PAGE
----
Oz The Great And Powerful

Directed by Sam Raimi
Starring James Franco, Michelle Williams, Mila Kunis, Rachel Weisz and Zach Braff
With cameo by Bruce Campbell
In UK cinemas from March 8th, 2013

by Joanna Orland

This film is everything I had hoped it would be – an homage to the nostalgia of the original Wizard of Oz film combined beautifully with the style and tongue-in-cheek humour that director Sam Raimi is known best for (before he really messed up the Spiderman franchise).  This film may as well be called Sam Raimi’s Oz.

Even if you are not a fan of Raimi or L. Frank Baum’s Oz stories, Oz The Great And Powerful is still easily one of the most fun film spectacles you will ever see.  Filmed and presented beautifully in 3D, from the wonderfully eye-catching opening credits, the audience knows that even if the film fails to be remotely as good as the original Wizard of Oz, they are in for a visual feast.

The attention to detail is ingenious.  In proper tribute to the original Wizard of Oz film which this is a loose prequel to, the start of the film is set in Kansas, and filmed not only in black and white, but also in 4×3 ratio, giving it that proper vintage quality in spite of its 3D visuals.  It is here in Kansas that the foreshadowing of the plot and characters are laid out to perfection.  Enter Zach Braff as magician Oscar’s assistant to whom he refers to as nothing more than a monkey of a sidekick, and who we later see in Oz playing a literal monkey sidekick to James Franco’s Oz.  Follow with love interest in the form of the beautiful Michelle Williams, referencing the Gale family who we all know some famous members of (Dorthy, Uncle Henry, Auntie Em), and who later appears in Oz in the form of Glinda the Good Witch.  And then comes the twister which whisks wizard Oz (Oscar) all the way to the merry land of.

Once the wizard arrives in Oz, the scene beautifully dissolves from black and white into colour, and the 4×3 screen format opens up to full cinematic widescreen, fully engrossing the audience into the land of Oz.  The introduction sequence to Oz is almost cartoonlike, taking influence from video game Flower with its musical nature visuals and tones.  Danny Elfman’s musical score is perfection and heightens the enjoyment of this film infinitely.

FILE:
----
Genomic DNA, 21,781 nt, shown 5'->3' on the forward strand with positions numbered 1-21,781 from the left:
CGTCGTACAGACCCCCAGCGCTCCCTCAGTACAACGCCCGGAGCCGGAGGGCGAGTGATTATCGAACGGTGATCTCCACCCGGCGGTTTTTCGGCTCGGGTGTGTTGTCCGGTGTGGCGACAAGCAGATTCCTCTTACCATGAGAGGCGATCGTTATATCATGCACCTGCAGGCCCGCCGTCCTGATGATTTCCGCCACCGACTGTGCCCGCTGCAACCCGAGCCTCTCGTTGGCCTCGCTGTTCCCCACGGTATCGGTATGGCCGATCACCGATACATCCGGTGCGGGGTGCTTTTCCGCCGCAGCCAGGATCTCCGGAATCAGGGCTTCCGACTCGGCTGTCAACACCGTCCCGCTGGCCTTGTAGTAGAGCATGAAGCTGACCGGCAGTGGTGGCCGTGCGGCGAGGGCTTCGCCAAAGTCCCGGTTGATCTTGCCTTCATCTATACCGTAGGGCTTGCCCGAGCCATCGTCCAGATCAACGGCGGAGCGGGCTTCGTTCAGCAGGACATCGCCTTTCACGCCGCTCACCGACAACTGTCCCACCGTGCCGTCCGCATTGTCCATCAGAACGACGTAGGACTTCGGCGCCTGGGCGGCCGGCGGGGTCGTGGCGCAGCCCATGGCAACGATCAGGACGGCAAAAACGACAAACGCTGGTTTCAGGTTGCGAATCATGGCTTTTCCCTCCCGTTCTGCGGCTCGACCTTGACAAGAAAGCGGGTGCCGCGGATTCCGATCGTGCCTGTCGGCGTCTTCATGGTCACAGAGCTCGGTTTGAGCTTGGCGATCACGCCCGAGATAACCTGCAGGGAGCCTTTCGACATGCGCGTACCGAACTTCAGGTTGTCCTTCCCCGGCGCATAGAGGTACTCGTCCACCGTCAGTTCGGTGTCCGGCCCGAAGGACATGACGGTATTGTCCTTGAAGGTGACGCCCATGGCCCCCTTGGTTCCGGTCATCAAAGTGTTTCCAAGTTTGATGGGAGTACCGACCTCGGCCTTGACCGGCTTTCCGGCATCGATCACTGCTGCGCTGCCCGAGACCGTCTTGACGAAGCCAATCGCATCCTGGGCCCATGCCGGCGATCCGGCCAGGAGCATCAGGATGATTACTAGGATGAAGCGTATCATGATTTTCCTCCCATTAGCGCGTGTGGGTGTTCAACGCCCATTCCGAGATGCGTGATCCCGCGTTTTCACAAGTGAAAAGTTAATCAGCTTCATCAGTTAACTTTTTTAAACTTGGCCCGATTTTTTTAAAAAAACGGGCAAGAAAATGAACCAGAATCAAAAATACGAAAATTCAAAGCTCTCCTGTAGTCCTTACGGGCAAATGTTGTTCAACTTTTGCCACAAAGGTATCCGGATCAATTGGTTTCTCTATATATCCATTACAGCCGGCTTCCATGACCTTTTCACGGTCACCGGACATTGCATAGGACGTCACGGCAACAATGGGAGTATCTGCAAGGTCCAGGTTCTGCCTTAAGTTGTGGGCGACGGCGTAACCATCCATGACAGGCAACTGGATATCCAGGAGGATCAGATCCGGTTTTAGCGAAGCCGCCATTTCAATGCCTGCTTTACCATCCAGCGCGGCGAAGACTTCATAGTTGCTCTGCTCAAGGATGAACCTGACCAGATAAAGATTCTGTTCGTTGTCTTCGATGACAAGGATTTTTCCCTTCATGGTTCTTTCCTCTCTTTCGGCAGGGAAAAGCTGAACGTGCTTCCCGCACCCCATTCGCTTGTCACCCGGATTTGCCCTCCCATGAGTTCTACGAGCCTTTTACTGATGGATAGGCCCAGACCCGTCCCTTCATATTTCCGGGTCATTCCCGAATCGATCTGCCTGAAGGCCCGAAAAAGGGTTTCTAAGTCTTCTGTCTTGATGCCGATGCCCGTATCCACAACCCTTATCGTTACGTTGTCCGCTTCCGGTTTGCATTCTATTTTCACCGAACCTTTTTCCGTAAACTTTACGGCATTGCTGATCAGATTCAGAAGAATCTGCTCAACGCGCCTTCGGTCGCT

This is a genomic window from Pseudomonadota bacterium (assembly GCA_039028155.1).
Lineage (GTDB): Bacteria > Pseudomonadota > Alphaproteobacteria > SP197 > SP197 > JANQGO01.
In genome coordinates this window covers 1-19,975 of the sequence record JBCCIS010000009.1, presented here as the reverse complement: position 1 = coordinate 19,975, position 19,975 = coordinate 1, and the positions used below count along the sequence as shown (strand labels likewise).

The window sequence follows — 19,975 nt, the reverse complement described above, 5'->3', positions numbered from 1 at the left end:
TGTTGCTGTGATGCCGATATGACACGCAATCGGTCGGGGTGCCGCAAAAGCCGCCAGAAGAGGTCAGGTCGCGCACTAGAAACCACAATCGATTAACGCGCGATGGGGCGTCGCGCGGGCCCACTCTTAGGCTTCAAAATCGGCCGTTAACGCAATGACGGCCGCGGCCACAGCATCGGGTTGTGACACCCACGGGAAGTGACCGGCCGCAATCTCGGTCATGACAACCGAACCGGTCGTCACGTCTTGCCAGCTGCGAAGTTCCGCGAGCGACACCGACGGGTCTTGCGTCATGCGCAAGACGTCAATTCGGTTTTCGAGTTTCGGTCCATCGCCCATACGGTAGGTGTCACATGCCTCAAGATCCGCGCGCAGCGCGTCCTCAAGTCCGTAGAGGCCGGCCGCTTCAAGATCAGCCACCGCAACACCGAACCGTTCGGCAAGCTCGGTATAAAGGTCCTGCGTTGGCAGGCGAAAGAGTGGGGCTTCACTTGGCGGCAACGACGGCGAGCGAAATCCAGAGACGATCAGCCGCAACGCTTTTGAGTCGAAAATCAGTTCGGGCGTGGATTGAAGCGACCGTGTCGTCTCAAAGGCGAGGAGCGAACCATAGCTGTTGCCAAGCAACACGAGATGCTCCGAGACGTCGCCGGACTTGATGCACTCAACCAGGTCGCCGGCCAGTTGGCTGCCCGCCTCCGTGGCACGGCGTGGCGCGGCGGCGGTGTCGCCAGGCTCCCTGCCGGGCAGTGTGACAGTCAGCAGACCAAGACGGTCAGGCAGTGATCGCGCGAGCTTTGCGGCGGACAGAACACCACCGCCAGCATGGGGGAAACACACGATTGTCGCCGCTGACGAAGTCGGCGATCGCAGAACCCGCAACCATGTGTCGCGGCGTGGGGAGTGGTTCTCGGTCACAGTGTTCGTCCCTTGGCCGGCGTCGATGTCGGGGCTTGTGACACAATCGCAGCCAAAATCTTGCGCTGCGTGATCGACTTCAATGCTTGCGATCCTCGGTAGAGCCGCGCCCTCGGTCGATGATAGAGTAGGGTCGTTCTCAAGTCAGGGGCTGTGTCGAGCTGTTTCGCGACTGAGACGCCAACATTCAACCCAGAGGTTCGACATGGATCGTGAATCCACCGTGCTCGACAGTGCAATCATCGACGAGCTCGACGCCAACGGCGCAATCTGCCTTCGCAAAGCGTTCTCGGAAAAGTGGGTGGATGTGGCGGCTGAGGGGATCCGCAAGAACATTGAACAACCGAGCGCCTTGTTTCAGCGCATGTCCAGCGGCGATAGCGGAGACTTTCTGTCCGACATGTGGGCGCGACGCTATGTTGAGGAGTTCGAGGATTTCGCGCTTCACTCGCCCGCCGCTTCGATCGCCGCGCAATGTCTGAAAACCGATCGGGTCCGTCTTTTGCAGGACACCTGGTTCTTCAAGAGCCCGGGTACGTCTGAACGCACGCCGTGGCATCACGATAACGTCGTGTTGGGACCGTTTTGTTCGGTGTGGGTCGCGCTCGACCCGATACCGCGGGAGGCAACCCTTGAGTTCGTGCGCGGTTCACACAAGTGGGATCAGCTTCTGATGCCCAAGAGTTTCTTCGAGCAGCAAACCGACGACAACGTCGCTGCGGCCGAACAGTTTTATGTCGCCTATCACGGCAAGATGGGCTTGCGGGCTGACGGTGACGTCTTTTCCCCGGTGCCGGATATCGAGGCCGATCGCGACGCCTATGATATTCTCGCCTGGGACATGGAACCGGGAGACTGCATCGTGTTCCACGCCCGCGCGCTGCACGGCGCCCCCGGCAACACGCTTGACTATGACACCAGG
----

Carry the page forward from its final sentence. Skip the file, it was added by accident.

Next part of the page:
It is here in Oz where in true L. Frank Baum form, we come across an array of colourful characters including Braff’s flying monkey sidekick, Glinda the Good Witch, Knuck the gatekeeper of the Emerald City, sisters Evanora and Theodora, some munchkins, and notably China Girl who proves to be almost as loveable as Braff’s adorable monkey character Finley.  And as in any Raimi film, there is a classic Bruce Campbell cameo – see if you can spot him!

James Franco is great as the charming ladies man Oscar / Oz.  So much of the dialogue is silly, fun, and tongue-in-cheek – more in the style of Sam Raimi rather than L. Frank Baum, but somehow the balance works.  The film is a cheesy Hollywood blockbuster, but it is exhilarating fun and because it doesn’t take itself too seriously, it can get away with it.

There are some classic Raimi moments when the horror becomes comedy, leaving the audience laughing out loud and having a great time.  In fact, the only thing that I found weak about this film was that Raimi couldn’t go full Raimi on it.  While Franco was great as Oz, I couldn’t help but feel that the part was written with Bruce Campbell in mind, being mildly reminiscent of his Ash character in Raimi’s Evil Dead trilogy.  Imagine if Raimi didn’t have bigwig studio heads to answer to and he could do as he pleased with an Oz film!  It would have way more horror comedy moments, Bruce Campbell as the Wizard, and would have possibly been the perfect film.  As it stands, he did have to answer to Disney, but considering so, he’s made good on the story of Oz and the audience’s expectations.  Even sans Judy Garland, this is one Oz film that could become a classic.

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